martes, 24 de mayo de 2016

Final Four 2016 (II)

We explained in the last post how Kyle Hines had an amazing performance switching on ball screen defense.

That brings me to another sign of the complexity of our sport. Although Hines was excellent defending those mismatch situations, the next action happened in one of the last plays of the last quarter. This could be considered one of the “key” moments of the game. After an off ball screen, a mismatch happens, Dixon against Hines… the small playmaker manages to create the space for his shot, and scores.

For me it is interesting to understand how, a situation which was totally under control for Hines all along the game, gave Fenerbahce the opportunity to “believe” one more time in their chances to win the game.

It has been a controversial topic during the last season, specially in the NBA, if the “hack a” strategy is acceptable. We saw a clear example during the game, and I haven’t read many opinions against it… Here is the moment when Itoudis tells CSKA players to "hack a Vesely" right after he shot an air ball in his last free throw attempt. What is your opinion?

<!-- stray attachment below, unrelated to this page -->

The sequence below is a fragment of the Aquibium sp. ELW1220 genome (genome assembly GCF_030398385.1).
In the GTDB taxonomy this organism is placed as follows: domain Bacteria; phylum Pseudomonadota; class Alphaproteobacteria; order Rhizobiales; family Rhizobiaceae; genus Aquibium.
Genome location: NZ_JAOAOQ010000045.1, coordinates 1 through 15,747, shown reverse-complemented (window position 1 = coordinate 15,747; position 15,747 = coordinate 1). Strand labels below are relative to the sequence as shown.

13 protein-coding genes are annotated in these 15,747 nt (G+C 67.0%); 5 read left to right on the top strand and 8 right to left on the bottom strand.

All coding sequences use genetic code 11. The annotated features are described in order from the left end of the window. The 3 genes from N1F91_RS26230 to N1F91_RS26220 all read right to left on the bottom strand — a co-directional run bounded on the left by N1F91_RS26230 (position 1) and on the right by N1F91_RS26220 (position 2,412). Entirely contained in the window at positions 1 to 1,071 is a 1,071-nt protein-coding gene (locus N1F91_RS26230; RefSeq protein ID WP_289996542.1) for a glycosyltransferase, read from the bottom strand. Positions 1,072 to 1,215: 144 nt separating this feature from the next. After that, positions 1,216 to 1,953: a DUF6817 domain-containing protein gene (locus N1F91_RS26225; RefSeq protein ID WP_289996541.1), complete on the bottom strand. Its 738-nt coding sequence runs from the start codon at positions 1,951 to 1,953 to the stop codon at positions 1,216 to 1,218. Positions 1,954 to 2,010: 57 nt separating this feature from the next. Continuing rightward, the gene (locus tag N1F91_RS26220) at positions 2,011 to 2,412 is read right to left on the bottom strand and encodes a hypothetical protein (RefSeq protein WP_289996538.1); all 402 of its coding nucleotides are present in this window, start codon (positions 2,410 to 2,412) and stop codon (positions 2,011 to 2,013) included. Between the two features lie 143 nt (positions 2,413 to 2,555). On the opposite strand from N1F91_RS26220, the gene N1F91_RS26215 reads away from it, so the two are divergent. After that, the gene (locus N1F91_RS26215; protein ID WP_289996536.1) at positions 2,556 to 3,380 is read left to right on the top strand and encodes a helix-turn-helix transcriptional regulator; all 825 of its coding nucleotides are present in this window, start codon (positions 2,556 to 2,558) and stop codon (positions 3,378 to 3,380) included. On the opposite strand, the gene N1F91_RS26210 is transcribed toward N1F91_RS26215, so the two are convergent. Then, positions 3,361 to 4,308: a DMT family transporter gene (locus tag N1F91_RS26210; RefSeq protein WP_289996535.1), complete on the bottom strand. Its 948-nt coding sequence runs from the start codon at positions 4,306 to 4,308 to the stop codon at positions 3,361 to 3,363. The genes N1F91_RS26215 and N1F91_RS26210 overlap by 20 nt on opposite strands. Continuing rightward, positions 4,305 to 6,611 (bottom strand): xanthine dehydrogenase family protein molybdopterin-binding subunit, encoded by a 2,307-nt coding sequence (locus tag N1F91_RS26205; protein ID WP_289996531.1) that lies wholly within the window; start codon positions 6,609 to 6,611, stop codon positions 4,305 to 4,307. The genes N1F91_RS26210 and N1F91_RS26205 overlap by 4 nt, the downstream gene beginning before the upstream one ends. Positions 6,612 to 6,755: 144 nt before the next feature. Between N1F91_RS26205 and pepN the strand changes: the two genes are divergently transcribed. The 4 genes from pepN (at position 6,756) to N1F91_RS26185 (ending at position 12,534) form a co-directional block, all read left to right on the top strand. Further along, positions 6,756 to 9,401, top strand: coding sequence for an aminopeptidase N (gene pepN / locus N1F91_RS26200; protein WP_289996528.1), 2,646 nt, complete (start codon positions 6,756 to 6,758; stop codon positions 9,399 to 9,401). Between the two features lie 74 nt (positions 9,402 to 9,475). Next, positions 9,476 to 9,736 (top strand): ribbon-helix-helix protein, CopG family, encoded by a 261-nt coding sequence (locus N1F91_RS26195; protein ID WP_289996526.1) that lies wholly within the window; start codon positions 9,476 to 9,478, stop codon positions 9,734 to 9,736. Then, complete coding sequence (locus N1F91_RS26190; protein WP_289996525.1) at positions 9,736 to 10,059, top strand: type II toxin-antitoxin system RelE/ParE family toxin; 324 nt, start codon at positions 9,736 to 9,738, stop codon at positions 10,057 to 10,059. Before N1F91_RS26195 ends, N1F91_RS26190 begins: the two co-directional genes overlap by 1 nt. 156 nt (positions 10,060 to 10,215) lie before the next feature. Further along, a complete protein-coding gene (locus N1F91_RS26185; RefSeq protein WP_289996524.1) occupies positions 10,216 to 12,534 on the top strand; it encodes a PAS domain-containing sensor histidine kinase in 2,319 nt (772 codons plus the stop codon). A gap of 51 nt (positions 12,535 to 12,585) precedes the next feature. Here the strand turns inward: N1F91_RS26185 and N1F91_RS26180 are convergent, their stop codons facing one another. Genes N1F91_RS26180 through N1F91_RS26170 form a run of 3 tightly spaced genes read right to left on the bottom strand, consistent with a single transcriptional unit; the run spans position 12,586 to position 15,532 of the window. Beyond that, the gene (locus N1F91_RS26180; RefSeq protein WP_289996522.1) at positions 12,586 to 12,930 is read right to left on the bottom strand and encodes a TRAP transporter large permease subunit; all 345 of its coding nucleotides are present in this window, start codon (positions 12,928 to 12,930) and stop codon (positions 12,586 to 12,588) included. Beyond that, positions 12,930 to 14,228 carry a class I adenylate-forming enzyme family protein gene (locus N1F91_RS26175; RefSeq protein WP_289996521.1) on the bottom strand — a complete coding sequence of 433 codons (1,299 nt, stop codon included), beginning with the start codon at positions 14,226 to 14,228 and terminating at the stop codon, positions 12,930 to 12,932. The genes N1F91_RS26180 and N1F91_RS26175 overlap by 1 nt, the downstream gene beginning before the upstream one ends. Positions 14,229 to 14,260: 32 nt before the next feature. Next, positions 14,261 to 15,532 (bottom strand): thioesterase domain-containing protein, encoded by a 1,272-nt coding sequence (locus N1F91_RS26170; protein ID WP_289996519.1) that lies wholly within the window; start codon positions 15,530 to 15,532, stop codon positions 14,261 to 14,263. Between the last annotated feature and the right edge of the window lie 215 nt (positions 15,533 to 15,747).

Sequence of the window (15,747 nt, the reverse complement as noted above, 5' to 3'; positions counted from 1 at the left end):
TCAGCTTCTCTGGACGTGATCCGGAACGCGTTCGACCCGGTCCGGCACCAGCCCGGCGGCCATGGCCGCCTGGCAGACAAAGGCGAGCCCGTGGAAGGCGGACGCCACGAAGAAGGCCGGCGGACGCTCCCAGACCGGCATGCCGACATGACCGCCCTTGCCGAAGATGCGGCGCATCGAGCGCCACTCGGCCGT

I’d like show now some beautiful offensive plays we saw CSKA execute.

In the first one, they run a high ball screen with Hines rolling to the basket. Help side players, whatever their defensive rules are, put extra focus on the ball, and at this point Kurbanov sets an off ball screen against Bogdanovic (De Colo’s defender) to “create” the pass opportunity to the corner, and to make it easy for De Colo to attack the defender close out in case he decides not to shoot. 

Let’s finish with two consecutive plays. One of the moments when CSKA started looking unbeatable that night:
This set that is frequently used by many teams, but here is executed with virtuosity, great timing and it shows CSKA at his best. The way Teodosic fakes the screen and then the shot, to end up passing to Hines, and how the american connects with the corner… Fenerbahce players were “chasing shadows”. The next offense they run it again, and the defenders hesitate, in part because of the outcome of the last offense, leaving a highway to the basket for Higgins to score.

Euroleague season is over, the countdown for next season has started. 

viernes, 20 de mayo de 2016

Final Four 2016 (I)